What does the Las Vegas shooting mean for concert security? We asked experts
The tragedy that occurred during the Route 91 Harvest festival in Las Vegas has the distinction of being the deadliest mass shooting in modern U.S. history — with at least 58 people killed and more than 500 wounded. But in the past few years, it’s become a familiar sort of scene.
Like the Manchester Arena bombing in May, the Pulse nightclub massacre in 2016 and the Bataclan attack in Paris in 2015, the Vegas shooting is a horrific reminder that violence can occur where it’s least expected. Entertainment venues are “soft targets” — places where gunmen and attackers have the opportunity to maximize casualties because their victims are relatively unsuspecting.
What sets Sunday’s shooting apart from those other incidents is that it took place during an outdoor event, committed by someone from afar who didn’t need to pass through security nor get close. Firing into the festival audience from the 32nd floor of the Mandalay Bay hotel where he had checked in, Stephen Paddock didn’t have to evade metal detectors, storm the doors or try not to look suspicious as he entered a concert venue. He just needed a clear vantage point and a rifle capable of spraying bullets into a large crowd across an intersection — not an easily foreseeable situation, according to experts.
“It’s always kind of easy to [play] Monday morning quarterback,” Mike “D.C.” Lescault, a risk manager who has worked for Live Nation and who’s been in the security industry for 20 years, said in a phone interview. “As a risk manager, our job is to worry. ... We’re always worrying about this and that. Of all the things that I’ve worried about in my career, something like that, an elevated position out of a hotel room window, my first thought was just ... ‘That’s not something I would have ever anticipated happening in any of my experience in the industry.’”
“With the things that have happened in Paris and in the U.K., regarding concerts, it’s really been on our minds,” Lescault said. “This is one of our big fears. But the nature of this [specific incident] is definitely especially troubling.”
In the immediate aftermath of the Vegas shooting, it’s understandable if concertgoers are wary about attending open-air festivals. Organizers behind the Austin City Limits festival, which is set to begin Oct. 6, are reportedly offering refunds to anyone who no longer wants to go to the multi-day showcase. Speaking to the Austin American-Statesman, Austin’s interim police chief, Brian Manley, offered assurance that the event will be well protected, saying, “We will have plenty of officers that will be visible, but we will also have plenty that will not be visible, strategically placed, that will only come out if necessary to address any specific incidents.”
Concertgoers across the country can count on the same sorts of security measures moving forward — pat downs, metal detectors — but no one should expect some major shift in how these types of events are put together. “There’ll probably be some higher awareness and more incremental improvements as we look at it,” Lescault said, “but I don’t see any drastic changes [coming].”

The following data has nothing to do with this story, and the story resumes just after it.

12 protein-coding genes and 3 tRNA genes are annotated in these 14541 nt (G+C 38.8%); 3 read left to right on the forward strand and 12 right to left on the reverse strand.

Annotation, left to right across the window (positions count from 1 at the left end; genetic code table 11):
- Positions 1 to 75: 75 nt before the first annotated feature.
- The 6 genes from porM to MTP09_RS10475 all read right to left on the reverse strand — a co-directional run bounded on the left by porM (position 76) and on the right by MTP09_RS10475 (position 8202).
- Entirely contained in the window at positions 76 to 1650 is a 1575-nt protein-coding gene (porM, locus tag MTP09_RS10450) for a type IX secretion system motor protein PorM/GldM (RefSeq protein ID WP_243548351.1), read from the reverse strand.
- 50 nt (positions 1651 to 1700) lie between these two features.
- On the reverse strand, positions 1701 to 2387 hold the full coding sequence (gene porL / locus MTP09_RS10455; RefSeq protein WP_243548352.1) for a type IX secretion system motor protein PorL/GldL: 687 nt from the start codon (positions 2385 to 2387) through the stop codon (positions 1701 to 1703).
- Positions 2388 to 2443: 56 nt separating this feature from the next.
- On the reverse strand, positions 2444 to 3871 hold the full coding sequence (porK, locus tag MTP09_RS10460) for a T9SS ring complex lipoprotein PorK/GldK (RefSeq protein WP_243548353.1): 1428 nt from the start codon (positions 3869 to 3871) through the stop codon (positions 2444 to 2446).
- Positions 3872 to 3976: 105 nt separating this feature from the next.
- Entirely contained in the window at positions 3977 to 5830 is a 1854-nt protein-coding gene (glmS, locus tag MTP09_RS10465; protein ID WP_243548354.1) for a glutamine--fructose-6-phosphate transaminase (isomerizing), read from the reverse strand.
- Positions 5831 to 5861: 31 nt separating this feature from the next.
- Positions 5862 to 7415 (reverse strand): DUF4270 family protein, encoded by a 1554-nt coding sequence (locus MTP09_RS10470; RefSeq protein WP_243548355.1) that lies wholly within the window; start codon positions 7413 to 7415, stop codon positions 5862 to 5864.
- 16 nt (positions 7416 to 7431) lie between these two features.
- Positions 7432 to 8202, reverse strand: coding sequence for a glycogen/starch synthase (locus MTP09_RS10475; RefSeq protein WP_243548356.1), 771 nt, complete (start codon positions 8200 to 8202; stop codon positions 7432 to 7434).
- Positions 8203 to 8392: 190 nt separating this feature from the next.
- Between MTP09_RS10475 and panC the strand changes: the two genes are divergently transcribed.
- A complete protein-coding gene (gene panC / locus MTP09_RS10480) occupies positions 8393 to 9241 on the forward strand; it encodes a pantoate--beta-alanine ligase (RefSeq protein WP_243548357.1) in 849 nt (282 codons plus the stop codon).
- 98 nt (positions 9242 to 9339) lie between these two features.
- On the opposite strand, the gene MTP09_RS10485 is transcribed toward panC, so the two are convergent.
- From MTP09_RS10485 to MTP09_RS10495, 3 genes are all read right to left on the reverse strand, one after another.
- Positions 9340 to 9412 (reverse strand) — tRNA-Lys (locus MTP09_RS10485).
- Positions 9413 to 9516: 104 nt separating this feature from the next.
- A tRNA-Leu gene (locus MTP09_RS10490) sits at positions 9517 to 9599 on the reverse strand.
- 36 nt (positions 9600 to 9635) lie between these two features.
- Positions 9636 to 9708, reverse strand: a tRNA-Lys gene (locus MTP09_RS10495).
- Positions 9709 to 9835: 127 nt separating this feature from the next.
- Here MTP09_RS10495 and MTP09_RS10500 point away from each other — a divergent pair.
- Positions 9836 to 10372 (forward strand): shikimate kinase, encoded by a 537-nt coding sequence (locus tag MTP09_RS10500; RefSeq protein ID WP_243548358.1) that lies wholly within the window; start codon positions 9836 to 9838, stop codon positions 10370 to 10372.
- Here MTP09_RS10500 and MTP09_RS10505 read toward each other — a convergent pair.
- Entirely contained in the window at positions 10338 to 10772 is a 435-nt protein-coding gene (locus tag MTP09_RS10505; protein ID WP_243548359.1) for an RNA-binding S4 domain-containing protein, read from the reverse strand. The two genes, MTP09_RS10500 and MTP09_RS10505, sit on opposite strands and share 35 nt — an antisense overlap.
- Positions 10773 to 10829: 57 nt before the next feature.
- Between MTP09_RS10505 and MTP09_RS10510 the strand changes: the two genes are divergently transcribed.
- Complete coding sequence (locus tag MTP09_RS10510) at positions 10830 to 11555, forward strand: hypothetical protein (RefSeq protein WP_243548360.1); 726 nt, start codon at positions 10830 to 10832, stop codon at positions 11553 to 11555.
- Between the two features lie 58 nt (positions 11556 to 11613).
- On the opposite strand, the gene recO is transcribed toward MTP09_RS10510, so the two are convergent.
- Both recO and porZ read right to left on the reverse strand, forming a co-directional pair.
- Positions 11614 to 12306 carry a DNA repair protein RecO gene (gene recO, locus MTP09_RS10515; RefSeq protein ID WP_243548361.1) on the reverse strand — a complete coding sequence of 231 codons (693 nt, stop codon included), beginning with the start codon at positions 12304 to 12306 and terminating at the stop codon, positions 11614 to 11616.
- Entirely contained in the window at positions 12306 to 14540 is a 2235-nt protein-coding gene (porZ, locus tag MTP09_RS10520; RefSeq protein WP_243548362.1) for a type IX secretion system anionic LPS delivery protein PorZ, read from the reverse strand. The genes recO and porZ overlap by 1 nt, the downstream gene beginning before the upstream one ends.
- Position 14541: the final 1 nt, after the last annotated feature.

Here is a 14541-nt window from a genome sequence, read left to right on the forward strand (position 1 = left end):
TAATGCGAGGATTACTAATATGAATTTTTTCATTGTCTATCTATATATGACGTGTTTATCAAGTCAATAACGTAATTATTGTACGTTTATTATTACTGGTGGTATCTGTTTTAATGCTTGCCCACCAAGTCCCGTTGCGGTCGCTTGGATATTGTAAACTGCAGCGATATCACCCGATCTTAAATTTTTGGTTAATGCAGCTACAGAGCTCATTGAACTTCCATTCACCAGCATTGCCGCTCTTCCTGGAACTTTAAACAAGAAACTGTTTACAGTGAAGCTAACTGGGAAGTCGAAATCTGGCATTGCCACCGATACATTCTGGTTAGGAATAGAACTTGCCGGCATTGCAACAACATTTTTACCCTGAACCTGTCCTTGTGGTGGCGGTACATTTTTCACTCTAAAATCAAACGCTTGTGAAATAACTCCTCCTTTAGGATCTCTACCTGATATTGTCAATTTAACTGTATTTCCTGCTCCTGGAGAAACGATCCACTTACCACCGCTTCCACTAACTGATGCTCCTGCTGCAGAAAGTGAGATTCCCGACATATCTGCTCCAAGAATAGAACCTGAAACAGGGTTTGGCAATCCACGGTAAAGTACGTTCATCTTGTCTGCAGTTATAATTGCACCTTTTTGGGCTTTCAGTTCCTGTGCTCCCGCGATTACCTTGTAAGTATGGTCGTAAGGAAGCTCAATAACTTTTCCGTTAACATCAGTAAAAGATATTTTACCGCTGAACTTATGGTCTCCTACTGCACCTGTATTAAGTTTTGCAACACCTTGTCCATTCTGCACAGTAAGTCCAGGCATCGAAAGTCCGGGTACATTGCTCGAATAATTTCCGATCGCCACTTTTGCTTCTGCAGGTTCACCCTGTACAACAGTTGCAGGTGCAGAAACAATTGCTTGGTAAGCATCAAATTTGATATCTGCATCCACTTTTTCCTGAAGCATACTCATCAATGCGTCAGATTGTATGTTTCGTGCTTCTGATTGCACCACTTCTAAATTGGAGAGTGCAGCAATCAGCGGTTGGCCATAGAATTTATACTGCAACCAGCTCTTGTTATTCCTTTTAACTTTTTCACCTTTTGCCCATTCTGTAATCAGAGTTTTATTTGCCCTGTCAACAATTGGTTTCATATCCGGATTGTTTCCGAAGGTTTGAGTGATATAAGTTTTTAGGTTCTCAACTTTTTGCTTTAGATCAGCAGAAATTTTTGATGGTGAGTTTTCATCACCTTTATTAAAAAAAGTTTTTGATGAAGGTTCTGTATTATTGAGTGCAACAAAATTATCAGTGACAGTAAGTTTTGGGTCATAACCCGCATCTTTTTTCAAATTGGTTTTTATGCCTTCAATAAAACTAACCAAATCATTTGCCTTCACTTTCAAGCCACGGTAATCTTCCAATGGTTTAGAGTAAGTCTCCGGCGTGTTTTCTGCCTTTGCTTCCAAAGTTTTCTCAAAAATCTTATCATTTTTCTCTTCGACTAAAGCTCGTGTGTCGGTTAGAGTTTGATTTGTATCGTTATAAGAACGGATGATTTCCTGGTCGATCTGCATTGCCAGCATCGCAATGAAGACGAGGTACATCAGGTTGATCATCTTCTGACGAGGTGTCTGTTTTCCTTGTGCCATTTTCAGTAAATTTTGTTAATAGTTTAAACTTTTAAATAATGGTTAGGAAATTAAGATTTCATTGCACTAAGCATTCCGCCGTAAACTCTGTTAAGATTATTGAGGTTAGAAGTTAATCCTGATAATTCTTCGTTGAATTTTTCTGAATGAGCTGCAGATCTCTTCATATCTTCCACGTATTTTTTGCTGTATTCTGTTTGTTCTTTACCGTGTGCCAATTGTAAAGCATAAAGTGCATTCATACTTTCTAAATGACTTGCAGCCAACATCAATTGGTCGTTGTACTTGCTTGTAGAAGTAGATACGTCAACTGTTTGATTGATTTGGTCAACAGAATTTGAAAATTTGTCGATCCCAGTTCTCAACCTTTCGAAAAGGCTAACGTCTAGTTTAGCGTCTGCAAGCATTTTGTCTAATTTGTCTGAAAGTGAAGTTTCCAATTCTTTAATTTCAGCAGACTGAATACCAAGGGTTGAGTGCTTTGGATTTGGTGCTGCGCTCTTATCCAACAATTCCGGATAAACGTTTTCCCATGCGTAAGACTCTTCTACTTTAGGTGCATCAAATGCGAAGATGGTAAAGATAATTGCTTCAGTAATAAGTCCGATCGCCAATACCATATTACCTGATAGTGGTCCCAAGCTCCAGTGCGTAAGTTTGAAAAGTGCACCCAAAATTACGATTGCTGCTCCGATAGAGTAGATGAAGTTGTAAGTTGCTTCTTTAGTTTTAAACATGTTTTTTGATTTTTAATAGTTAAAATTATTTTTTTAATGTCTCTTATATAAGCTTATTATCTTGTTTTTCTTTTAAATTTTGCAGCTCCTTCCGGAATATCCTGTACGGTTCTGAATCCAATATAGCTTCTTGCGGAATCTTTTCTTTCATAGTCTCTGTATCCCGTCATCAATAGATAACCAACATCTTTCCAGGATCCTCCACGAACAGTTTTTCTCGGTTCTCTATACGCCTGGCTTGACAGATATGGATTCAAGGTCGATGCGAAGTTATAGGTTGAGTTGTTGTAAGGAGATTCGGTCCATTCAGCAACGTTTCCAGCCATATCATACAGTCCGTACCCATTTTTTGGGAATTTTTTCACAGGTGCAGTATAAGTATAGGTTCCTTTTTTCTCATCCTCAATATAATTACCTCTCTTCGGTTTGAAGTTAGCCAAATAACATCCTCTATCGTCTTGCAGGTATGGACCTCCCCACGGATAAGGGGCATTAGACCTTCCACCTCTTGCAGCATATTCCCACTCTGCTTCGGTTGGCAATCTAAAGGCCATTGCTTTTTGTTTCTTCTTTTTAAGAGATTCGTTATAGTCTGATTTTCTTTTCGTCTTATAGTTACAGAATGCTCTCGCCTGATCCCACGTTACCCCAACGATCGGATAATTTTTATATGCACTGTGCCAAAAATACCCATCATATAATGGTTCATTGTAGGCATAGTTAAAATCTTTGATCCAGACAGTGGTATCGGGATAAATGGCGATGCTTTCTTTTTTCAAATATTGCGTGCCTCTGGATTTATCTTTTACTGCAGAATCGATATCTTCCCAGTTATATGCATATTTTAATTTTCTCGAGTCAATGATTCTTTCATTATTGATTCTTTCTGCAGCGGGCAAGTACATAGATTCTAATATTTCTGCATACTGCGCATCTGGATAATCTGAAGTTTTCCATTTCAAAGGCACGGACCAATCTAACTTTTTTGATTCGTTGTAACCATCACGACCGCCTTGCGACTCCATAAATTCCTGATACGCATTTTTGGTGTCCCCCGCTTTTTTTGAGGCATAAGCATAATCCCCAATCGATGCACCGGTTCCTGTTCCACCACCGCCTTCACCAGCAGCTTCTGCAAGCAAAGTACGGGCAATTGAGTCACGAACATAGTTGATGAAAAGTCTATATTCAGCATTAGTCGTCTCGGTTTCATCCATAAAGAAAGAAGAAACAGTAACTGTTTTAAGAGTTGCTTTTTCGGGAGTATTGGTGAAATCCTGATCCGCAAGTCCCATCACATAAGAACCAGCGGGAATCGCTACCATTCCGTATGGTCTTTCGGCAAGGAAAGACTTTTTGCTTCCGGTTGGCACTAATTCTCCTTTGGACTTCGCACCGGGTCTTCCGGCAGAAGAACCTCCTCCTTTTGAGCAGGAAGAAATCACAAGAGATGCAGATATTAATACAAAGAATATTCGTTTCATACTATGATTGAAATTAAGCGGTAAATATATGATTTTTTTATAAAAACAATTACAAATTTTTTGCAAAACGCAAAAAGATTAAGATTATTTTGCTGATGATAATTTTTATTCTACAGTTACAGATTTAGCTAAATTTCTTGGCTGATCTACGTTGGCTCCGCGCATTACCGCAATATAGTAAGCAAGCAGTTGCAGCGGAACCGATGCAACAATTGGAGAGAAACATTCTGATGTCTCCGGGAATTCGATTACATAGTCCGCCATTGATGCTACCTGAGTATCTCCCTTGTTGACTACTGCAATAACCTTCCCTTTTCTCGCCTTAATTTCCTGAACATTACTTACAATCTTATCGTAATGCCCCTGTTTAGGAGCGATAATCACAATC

When it comes to concert security — as Mic found speaking to security experts in the days following the Manchester Arena bombing — there’s no way to absolutely guarantee everyone’s safety. It’s simply not practical.
“As far as preventing [this kind of incident], I wish I could tell you that there’s a magic panacea out there to do it, but there isn’t,” Frank Williar, vice president of operations and training at Echelon Protection & Surveillance, said in a phone interview. “Short of closing down everything and every line of sight that are provided to an event, you can gear up and have as many security people around as you possibly can. That just means that there’ll be more of them getting shot than you anticipated.”
Eric Stern, a professor at the University at Albany, in the Emergency Preparedness, Homeland Security and Cybersecurity Department, said in an email interview that it might be less complicated for venues to provide extra protection for people on the stage, not in the audience. “It may be somewhat easier to devise measures to provide additional protection to performers (e.g. putting them behind walls or shields of bulletproof glass) than to find ways of protecting outdoor concertgoers, who are likely to remain significantly exposed in many venues,” Stern wrote.
The fact is that music fans take on a certain amount of risk when they attend major shows and festivals — it comes with the territory of gathering in a large, public crowd. But just because people should be mindful of their surroundings, doesn’t mean they should expect to be put in danger.
“I think it is important to keep a perspective,” Lescault said. “[There are] thousands of festivals that are happening every year, throughout the country, that really go off without a problem. We never really hear about them because it’s just so smooth and there are no issues.”
Additional reporting by Kyle McGovern.
Oct. 5, 2017, 10:15 a.m.: This story has been updated.